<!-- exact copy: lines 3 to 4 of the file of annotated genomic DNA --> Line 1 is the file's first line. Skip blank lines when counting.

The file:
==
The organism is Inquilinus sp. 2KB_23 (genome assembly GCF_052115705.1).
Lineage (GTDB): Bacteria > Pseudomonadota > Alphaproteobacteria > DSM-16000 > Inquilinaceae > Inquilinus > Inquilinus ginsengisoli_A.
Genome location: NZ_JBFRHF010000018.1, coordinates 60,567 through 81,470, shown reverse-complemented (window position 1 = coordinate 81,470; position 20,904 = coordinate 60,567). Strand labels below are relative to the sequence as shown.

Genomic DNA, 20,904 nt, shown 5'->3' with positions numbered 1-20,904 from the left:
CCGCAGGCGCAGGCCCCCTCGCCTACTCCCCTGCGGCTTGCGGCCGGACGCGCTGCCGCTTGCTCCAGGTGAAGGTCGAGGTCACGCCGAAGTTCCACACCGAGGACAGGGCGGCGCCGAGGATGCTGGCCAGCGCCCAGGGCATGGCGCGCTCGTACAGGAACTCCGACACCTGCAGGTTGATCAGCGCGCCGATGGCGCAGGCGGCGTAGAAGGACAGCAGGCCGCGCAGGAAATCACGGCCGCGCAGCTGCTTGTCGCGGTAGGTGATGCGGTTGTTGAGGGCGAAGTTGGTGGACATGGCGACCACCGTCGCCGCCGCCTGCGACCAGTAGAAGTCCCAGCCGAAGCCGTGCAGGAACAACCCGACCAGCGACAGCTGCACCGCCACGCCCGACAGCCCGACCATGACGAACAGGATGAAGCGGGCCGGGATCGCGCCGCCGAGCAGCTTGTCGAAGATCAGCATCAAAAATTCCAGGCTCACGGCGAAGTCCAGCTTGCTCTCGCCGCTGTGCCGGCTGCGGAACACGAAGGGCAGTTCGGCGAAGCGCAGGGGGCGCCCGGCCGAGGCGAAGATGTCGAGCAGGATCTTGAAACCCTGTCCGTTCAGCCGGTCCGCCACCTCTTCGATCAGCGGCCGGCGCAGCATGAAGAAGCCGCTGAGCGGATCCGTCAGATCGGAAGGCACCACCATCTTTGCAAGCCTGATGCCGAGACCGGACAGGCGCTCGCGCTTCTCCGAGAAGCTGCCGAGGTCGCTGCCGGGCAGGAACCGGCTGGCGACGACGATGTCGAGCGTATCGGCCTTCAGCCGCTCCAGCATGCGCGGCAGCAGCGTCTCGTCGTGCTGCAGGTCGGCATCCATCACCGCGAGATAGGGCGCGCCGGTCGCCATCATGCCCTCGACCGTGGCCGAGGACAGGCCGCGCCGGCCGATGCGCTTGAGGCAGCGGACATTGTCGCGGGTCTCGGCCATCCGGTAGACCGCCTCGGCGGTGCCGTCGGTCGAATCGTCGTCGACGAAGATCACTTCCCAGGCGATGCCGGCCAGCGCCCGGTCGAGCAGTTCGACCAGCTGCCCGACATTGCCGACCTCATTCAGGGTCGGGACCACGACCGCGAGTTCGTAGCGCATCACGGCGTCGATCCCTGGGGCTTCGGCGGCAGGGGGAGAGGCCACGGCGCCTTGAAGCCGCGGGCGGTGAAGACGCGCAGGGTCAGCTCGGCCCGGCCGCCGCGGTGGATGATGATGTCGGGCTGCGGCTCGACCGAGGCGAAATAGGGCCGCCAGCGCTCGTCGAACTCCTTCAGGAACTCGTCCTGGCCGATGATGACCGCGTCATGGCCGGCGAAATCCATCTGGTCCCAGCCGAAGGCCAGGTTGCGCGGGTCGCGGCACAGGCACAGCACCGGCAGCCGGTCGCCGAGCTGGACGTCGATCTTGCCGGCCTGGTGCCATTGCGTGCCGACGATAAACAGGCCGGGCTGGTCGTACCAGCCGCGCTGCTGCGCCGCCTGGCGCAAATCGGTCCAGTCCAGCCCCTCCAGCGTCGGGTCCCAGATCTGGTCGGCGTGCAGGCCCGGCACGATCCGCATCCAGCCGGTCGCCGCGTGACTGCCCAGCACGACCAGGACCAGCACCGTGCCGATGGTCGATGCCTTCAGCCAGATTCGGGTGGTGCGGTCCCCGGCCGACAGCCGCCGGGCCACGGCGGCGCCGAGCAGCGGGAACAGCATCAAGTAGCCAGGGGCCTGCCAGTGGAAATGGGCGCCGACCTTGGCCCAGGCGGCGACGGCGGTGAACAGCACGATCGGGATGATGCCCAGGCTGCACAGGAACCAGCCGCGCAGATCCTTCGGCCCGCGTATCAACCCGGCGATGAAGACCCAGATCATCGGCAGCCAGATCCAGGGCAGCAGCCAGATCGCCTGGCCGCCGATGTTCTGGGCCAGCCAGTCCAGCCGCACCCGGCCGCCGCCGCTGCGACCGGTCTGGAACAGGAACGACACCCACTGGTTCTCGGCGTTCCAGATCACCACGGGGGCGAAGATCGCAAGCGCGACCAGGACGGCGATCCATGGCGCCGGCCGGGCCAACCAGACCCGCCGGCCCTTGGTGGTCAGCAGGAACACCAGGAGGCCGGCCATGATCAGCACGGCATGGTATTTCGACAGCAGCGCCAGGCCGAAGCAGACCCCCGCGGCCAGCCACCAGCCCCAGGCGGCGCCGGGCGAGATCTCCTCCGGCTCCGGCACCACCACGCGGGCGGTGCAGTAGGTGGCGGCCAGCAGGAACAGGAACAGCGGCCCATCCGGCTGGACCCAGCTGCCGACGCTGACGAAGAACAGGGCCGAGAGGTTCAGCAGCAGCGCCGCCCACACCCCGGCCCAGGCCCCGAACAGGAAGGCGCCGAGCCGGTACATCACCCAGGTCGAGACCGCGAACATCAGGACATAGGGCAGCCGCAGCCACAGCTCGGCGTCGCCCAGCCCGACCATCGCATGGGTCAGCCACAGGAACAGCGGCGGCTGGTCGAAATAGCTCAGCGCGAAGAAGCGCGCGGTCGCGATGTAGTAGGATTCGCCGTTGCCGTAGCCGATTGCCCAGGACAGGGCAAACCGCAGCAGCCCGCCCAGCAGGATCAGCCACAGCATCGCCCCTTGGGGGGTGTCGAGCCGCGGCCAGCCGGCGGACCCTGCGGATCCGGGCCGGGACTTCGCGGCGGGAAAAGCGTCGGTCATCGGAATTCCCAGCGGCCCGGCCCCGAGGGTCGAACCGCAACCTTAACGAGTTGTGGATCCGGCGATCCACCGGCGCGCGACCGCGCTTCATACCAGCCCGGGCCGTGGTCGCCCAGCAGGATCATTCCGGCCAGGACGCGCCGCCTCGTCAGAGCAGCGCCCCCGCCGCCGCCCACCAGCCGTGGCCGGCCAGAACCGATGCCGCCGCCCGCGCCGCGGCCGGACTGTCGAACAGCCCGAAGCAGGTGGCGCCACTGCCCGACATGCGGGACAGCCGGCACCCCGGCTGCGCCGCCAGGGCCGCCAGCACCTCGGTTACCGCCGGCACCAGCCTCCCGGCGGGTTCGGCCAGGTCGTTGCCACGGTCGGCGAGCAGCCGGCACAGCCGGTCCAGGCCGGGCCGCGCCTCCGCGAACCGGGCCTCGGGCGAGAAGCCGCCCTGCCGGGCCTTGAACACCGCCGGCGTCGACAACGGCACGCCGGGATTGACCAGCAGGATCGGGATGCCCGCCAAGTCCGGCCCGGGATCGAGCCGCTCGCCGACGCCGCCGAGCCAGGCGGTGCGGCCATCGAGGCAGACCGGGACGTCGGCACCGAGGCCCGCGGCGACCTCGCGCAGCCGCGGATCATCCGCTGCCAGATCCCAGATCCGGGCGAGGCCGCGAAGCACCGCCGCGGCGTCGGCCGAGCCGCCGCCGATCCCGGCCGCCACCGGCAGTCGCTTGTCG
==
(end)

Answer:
Genome location: NZ_JBFRHF010000018.1, coordinates 60,567 through 81,470, shown reverse-complemented (window position 1 = coordinate 81,470; position 20,904 = coordinate 60,567). Strand labels below are relative to the sequence as shown.

Genomic DNA, 20,904 nt, shown 5'->3' with positions numbered 1-20,904 from the left: